“Another round of B’s,” I sighed, evenly unimpressed and unfazed by my seventh grade report card. I looked up at my teacher, Ms. LaPorte, who seemed to be sending a similarly indifferent look my way, as if acknowledging my continued string of academic mediocrity.

Indeed, throughout my years of elementary and secondary studies, it seemed my teachers were always advising I needed to try harder, and that my priorities were sprinkled thinly between sports, theatre and writing.

I was reminded of this recently when I came across one of my old report cards—another in a long line of merely “satisfactory” reports, consisting almost entirely of mediocre comment after mediocre comment. Thirteen years had passed since this particular report card was issued, and yet it triggered the same kind of feelings with which I still struggle when facing new projects or challenges in life: Will I fall into the same old pattern of settling? How can I live a life above the mediocre? It often takes hours to recover and multiple positivity techniques to pull me back into the worthiness I know I deserve. Still, in the middle of a new project I will inevitably find myself at times unsatisfied. I’m constantly thirsty for another challenge before I’ve successfully completed the one at hand.

Thirty years ago, Dr. Carol Dweck studied her students’ attitudes on failure and observed that what they heard others say about them invariably became what they believed to be true. Dr. Dweck’s findings helped her coin the term “fixed mindset and growth mindset” to describe how praise of one’s effort and perseverance produces a higher learning success rate than praise of one’s talents or qualities.
A mindset is a self-perception that people hold about themselves. For instance, “I am not a good student,” or “I am not a good mom.” A fixed mindset believes that these perceptions will always be true, whereas a growth mindset strives to be better. The former can quite often be an unwavering belief that stays with students well into adulthood and can hinder their transition into the professional world.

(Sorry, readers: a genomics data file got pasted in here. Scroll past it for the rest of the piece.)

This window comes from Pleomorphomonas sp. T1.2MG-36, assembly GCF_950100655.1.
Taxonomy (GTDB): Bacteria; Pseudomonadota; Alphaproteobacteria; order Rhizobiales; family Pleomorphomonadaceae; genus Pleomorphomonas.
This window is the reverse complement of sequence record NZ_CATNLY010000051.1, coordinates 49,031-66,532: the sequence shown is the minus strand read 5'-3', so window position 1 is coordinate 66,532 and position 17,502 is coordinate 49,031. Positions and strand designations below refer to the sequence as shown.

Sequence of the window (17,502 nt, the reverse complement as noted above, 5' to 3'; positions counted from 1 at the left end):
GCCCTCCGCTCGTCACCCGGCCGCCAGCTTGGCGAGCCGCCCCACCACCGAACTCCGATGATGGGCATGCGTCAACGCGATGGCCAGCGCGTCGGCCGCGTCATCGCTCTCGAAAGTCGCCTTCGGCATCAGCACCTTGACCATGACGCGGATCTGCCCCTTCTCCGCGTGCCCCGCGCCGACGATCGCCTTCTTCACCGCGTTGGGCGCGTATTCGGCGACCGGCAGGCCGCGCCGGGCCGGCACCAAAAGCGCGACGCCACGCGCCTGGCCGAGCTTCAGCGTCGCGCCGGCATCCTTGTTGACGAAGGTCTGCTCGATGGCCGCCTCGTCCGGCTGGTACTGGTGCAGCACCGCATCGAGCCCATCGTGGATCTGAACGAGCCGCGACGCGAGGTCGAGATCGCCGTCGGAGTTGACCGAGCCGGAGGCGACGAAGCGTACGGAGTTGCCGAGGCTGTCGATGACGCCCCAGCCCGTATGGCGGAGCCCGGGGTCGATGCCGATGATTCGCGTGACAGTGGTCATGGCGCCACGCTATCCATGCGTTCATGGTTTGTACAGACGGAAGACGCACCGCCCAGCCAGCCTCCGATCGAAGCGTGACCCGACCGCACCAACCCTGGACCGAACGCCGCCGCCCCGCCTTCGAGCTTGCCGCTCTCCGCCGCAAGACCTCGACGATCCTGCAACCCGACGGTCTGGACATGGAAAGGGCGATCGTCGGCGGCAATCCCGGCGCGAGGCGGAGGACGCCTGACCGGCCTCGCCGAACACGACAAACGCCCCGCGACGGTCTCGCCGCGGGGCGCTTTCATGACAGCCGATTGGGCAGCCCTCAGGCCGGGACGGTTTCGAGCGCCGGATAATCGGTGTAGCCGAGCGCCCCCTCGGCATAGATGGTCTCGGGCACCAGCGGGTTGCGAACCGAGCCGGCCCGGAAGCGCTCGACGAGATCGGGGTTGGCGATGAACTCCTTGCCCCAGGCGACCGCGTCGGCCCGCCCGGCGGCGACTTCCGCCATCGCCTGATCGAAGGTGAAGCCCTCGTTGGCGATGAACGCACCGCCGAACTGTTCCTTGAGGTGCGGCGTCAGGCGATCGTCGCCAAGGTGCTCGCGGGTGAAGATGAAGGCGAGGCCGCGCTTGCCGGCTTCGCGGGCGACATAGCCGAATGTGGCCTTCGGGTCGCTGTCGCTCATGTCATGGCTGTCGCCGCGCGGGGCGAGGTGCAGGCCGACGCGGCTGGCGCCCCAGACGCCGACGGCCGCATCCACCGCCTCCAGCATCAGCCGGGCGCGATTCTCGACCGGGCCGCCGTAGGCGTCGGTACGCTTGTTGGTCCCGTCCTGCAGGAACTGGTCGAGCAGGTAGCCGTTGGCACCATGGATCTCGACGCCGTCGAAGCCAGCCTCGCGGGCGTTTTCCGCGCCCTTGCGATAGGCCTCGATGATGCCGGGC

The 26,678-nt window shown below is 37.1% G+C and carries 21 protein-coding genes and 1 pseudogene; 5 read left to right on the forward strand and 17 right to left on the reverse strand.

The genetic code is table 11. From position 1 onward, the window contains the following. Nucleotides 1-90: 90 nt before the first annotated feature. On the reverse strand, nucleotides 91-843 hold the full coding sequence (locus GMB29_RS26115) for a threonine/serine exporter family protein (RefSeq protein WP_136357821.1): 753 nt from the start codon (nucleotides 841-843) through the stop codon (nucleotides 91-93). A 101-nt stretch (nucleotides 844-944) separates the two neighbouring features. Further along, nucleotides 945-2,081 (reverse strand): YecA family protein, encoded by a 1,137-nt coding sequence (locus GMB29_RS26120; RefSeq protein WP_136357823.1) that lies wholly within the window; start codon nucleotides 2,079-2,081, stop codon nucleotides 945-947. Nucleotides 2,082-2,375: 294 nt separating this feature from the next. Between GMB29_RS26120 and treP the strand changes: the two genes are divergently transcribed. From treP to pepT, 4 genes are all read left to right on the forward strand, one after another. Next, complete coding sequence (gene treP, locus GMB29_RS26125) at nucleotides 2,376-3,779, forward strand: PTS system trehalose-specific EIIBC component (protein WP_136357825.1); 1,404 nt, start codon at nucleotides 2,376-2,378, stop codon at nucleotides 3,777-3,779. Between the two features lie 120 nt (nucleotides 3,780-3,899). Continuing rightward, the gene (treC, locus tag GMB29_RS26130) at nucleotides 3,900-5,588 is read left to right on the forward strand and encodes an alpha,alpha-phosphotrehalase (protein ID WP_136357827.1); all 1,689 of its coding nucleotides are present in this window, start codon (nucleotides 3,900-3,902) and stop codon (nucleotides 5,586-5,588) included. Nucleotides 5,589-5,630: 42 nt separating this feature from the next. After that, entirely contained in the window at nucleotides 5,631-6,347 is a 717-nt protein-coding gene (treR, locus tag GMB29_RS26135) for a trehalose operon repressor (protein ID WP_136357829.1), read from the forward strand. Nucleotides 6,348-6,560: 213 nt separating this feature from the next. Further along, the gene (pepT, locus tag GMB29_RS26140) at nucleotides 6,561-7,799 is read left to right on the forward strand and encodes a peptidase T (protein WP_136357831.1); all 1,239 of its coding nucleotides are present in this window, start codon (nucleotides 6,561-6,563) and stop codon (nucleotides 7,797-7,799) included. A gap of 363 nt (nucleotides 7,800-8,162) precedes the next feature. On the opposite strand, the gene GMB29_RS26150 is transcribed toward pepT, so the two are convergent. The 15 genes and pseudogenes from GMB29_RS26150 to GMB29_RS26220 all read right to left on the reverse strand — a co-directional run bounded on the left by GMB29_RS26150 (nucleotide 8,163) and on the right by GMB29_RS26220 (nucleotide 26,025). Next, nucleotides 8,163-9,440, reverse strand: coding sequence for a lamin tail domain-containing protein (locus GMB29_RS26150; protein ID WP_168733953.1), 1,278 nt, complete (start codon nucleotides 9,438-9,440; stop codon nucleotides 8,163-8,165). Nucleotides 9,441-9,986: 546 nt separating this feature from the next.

Julie Fader, a mindfulness expert who owns Head of the Class Tutoring Centre, has seen students and parents walk through her door searching for answers, but feeling they need to skip steps in order to feel like they’re moving forward. “I see all kinds of kids who come to our program with this impulsivity and rush to accomplish,” says Fader. “They feel as if they’re not where they need to be, and they see themselves stuck in the middle.”

Fader suggests this need to overcome issues quickly by not following every step comes from a fearful place, and is an attempt to overcome that perception that things will always be the same; in essence, fixed growth.

“It all comes from fear,” she says. “It has happened to me where I’ve felt like I had missed the boat on a project. But what’s worse? If I had put the boat into the water and had no oars?
Where would I go?” Now in her 10th year of business, Fader is in the middle of her own company development and in the process of discovering her own growth instinct—including riding out the bursts of momentum she experiences in her work.

“As a business owner I have rushed steps in the process,” she says. “There is often a sense of immediacy and urgency, but think of the fruit that this business will bear from following all of the steps in the process, as opposed to rushing and the stresses that unfold from that. It does become a struggle, and eventually you have to pull back.”

So what can people do to switch their mindset from a fixed one to one that fosters growth?
Think about your growth, and how day-to-day you look in the mirror and don’t notice major differences. Now, look at a photo of yourself from a year ago. See the difference? The same can be said about success: the baby steps may seem stagnant or nonexistent, but these steps are essential to successful growth.
Write down three changes you see in yourself in the photo. Now write down three more that you can’t see. Do the same for photos of yourself in the last three and five years.
Ask yourself, “Where am I now?” or “What have I learned since then?” Do you have any fixed thoughts about yourself from then until now?

Change your wording from a negative question or comment to one that highlights positivity and growth.
For example, instead of saying “I hate my job,” ask, “How can I feel freer?” Instead of thinking, “I need to work out,” ask yourself “How can I work with my body?” “What if I fail?” becomes “I have the chance to try.” “Am I sure I can do it?” turns into “I am lucky to be learning.” And above all, attributing fault to everyone but yourself will never fix your problems; take responsibility for what’s not working in your life, and you can move forward.

When pursuing success, we are very much chasing a feeling, whether that be an A grade, or financial freedom or just getting out of the rat race in some form or fashion. However, a rush to the end goal, while certainly bringing about a burst of instant gratification, isn’t always going to get us there faster. Fader compares this “rushing” to putting a kernel of corn in the ground in the morning and then expecting to be eating its harvest by noon. Like any living thing, corn needs time to grow. And humans do too.